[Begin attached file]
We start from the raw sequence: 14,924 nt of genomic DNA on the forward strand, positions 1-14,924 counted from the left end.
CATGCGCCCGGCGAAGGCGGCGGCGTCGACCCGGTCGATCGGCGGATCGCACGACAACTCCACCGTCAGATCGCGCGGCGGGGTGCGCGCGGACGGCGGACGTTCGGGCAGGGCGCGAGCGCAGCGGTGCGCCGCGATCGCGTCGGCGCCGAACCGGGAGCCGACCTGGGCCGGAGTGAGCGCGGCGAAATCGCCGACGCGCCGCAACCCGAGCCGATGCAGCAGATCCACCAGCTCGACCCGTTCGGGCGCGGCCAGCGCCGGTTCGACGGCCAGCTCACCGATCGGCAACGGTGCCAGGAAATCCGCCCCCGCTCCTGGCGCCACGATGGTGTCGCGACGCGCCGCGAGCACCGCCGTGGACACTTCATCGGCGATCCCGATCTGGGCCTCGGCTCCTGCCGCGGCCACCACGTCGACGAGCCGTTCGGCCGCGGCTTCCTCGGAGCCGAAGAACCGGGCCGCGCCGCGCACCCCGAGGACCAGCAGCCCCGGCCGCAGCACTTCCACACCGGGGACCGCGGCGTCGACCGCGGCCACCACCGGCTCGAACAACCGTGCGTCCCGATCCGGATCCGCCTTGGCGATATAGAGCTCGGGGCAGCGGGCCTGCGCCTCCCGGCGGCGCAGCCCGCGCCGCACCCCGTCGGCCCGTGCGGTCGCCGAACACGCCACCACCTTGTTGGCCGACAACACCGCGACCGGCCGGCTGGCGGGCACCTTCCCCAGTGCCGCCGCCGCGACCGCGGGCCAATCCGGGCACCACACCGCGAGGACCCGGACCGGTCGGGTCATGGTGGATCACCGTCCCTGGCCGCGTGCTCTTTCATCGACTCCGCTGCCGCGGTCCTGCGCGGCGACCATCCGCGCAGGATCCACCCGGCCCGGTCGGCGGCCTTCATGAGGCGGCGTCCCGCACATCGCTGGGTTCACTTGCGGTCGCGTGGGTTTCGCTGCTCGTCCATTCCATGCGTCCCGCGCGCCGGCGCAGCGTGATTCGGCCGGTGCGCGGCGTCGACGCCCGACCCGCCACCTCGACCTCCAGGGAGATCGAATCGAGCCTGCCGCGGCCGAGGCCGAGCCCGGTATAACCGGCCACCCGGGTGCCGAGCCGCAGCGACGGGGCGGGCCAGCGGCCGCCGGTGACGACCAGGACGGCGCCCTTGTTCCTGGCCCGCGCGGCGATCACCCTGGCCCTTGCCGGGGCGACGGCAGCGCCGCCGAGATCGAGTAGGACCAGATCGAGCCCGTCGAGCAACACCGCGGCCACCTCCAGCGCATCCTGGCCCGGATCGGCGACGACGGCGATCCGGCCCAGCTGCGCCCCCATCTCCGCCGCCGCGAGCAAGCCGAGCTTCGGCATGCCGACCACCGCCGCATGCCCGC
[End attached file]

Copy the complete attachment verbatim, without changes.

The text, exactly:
We start from the raw sequence: 14,924 nt of genomic DNA on the forward strand, positions 1-14,924 counted from the left end.
CATGCGCCCGGCGAAGGCGGCGGCGTCGACCCGGTCGATCGGCGGATCGCACGACAACTCCACCGTCAGATCGCGCGGCGGGGTGCGCGCGGACGGCGGACGTTCGGGCAGGGCGCGAGCGCAGCGGTGCGCCGCGATCGCGTCGGCGCCGAACCGGGAGCCGACCTGGGCCGGAGTGAGCGCGGCGAAATCGCCGACGCGCCGCAACCCGAGCCGATGCAGCAGATCCACCAGCTCGACCCGTTCGGGCGCGGCCAGCGCCGGTTCGACGGCCAGCTCACCGATCGGCAACGGTGCCAGGAAATCCGCCCCCGCTCCTGGCGCCACGATGGTGTCGCGACGCGCCGCGAGCACCGCCGTGGACACTTCATCGGCGATCCCGATCTGGGCCTCGGCTCCTGCCGCGGCCACCACGTCGACGAGCCGTTCGGCCGCGGCTTCCTCGGAGCCGAAGAACCGGGCCGCGCCGCGCACCCCGAGGACCAGCAGCCCCGGCCGCAGCACTTCCACACCGGGGACCGCGGCGTCGACCGCGGCCACCACCGGCTCGAACAACCGTGCGTCCCGATCCGGATCCGCCTTGGCGATATAGAGCTCGGGGCAGCGGGCCTGCGCCTCCCGGCGGCGCAGCCCGCGCCGCACCCCGTCGGCCCGTGCGGTCGCCGAACACGCCACCACCTTGTTGGCCGACAACACCGCGACCGGCCGGCTGGCGGGCACCTTCCCCAGTGCCGCCGCCGCGACCGCGGGCCAATCCGGGCACCACACCGCGAGGACCCGGACCGGTCGGGTCATGGTGGATCACCGTCCCTGGCCGCGTGCTCTTTCATCGACTCCGCTGCCGCGGTCCTGCGCGGCGACCATCCGCGCAGGATCCACCCGGCCCGGTCGGCGGCCTTCATGAGGCGGCGTCCCGCACATCGCTGGGTTCACTTGCGGTCGCGTGGGTTTCGCTGCTCGTCCATTCCATGCGTCCCGCGCGCCGGCGCAGCGTGATTCGGCCGGTGCGCGGCGTCGACGCCCGACCCGCCACCTCGACCTCCAGGGAGATCGAATCGAGCCTGCCGCGGCCGAGGCCGAGCCCGGTATAACCGGCCACCCGGGTGCCGAGCCGCAGCGACGGGGCGGGCCAGCGGCCGCCGGTGACGACCAGGACGGCGCCCTTGTTCCTGGCCCGCGCGGCGATCACCCTGGCCCTTGCCGGGGCGACGGCAGCGCCGCCGAGATCGAGTAGGACCAGATCGAGCCCGTCGAGCAACACCGCGGCCACCTCCAGCGCATCCTGGCCCGGATCGGCGACGACGGCGATCCGGCCCAGCTGCGCCCCCATCTCCGCCGCCGCGAGCAAGCCGAGCTTCGGCATGCCGACCACCGCCGCATGCCCGC